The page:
Well, I did it. I bit the bullet and made plaid pants.
I must confess, I sewed plaid once before, a nice Burda dress with lots of seams in the bodice. Maybe I am stupid, but I didn’t realise plaid needed to be matched, and I wore that dress with all the seams mismatched. Nice.
A couple of years on, with my new focus on quality sewing, I sat down, read some great posts like Sewaholic’s Matching Plaids: A Step By Step Guide and Amy Alan’s Cutting Out Plaid, and here is the result.
This is Sewaholic’s wonderful Thurlow Trousers pattern again. Interestingly, they are a bit looser than my first Thurlows, but I don’t mind that. This is a polyester suiting fabric, and it behaves a bit differently to the gabardine I used for my first pair.
As per Sewaholic’s and Amy’s instructions, I spent a LOT of time matching the lines before cutting the pant pieces. I cut everything separately- no cutting on folded fabric for this. Once I had cut out one piece, I reversed it and placed it on the fabric in EXACTLY the spot which matched the plaid lines. Then I pinned through the top pattern piece and checked that the pins were coming through the same place in the underneath fabric. This was very time-consuming. I didn’t mind too much. Being a first time, it was quite interesting.
PINNING the fabric in preparation for sewing was also much fiddlier than with plain fabric. I pinned every line, again checking that the pins entered and exited the same place on the top pattern piece and the underneath pattern piece.
Even with this careful preparation, the lines did not always sew together perfectly, and I was amazed at how many small adjustments I had to make which I would NEVER make for plain fabric. Does this mean that when I sew plain fabric, the grain shifts but I never realise? Hmm…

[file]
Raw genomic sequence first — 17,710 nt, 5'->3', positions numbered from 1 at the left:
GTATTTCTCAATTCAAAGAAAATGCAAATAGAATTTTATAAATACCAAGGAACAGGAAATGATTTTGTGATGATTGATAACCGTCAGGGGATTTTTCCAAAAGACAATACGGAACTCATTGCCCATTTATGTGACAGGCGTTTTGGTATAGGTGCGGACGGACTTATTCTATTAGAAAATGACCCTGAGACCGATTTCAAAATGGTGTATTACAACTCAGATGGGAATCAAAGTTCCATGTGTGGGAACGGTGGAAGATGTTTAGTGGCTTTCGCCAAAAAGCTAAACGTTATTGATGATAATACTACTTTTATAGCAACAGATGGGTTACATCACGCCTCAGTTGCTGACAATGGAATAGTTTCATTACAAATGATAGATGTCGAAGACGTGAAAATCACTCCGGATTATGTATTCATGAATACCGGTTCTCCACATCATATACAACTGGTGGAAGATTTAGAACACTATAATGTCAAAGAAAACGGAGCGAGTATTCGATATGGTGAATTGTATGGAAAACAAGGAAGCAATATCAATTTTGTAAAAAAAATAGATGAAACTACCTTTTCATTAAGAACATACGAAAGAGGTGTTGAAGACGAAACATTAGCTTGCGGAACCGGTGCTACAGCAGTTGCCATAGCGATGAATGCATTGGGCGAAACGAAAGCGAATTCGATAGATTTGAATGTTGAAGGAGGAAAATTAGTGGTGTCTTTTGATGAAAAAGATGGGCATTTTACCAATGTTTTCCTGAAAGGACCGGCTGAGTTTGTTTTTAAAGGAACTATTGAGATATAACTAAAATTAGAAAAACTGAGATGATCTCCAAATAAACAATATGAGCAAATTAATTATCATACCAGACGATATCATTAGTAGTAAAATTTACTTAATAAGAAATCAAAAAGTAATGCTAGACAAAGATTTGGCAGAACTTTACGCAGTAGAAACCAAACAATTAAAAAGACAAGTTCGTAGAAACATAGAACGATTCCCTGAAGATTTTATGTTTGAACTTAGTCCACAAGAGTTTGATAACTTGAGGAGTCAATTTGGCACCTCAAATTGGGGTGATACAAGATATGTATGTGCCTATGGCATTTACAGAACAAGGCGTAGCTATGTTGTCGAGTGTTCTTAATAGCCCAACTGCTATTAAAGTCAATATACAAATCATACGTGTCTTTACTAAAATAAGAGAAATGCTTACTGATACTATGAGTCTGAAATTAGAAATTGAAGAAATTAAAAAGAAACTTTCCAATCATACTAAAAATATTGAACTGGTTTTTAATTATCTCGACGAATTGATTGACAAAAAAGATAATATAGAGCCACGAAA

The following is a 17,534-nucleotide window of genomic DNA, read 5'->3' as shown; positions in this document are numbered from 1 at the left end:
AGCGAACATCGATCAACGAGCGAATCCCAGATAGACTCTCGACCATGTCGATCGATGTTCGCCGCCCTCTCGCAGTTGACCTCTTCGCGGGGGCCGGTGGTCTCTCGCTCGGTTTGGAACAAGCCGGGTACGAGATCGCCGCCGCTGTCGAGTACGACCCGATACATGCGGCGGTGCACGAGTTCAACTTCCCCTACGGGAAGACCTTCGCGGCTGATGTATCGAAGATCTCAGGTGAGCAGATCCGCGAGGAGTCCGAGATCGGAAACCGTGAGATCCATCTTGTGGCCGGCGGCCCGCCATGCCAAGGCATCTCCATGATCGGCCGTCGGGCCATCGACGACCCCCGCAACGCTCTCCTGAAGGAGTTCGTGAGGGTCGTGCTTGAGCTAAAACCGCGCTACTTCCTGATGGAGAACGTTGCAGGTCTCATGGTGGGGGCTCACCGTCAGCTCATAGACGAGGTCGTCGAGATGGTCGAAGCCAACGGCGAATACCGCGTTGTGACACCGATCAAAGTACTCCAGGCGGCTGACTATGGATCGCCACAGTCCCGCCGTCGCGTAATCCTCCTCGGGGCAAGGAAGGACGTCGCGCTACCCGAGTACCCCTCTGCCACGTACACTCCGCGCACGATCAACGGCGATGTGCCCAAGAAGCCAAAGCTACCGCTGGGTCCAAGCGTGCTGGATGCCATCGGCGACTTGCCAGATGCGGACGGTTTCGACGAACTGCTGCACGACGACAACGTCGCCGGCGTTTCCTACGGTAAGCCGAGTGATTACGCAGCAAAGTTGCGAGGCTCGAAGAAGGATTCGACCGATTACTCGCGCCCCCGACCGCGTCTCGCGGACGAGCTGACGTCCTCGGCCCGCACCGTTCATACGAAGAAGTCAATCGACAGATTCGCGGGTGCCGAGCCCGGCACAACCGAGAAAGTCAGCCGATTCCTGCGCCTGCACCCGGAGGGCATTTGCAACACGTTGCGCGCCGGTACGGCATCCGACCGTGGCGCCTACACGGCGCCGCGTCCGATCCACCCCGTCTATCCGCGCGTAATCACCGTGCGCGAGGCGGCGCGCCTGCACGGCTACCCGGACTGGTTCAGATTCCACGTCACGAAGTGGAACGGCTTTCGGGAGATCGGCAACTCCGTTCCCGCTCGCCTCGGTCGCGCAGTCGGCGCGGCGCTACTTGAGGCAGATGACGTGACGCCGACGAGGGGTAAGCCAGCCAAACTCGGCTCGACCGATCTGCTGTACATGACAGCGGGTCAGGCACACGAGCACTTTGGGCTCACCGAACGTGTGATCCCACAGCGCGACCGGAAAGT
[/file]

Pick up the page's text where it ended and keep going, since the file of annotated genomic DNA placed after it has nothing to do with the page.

All in all, I’m pretty pleased with the matching.
The stripes match over the pockets perfectly despite what the photos show. The plaid matches up the waistband at the front, but because the waistband curves, it stops matching towards the back. The side seams are pretty good, too. Not perfect, but there was NO WAY I was going to unpick them and re-attempt the seams when they were so close.
Some more pics. I rushed these photos a bit, and I also did not pose in the shoes that I hemmed these pants for (too lazy to go downstairs and get them), so the pants actually hang better than the photos would suggest.
I was really excited that these pants would be able to be dressed up or down…I am wearing an unblogged Jalie Scarf Collar Knit Top which I sewed especially for these pants. The red top is a purchased T-shirt.
I purposely left off the belt loops from these pants so that I could wear tops over the waistband without bulges. I prefer the look of the top pulled down over the top of the pants; for some reason, the waist looks a bit high to me with the tucked-in shirt, and I don’t feel that way with my first Thurlows. Weird. I guess belt loops and a belt breaks it up some.
I also left off the welt pockets. I didn’t think they would show up too well, so I couldn’t be bothered spending the time it would have taken to match them.
I think it works both ways.
All in all, I’m really, really happy with these pants. They are comfortable and I think I will get a lot of wear out of them. I think that they fit into my ‘good quality clothes’ wardrobe while also being a bit funky and cool. Love.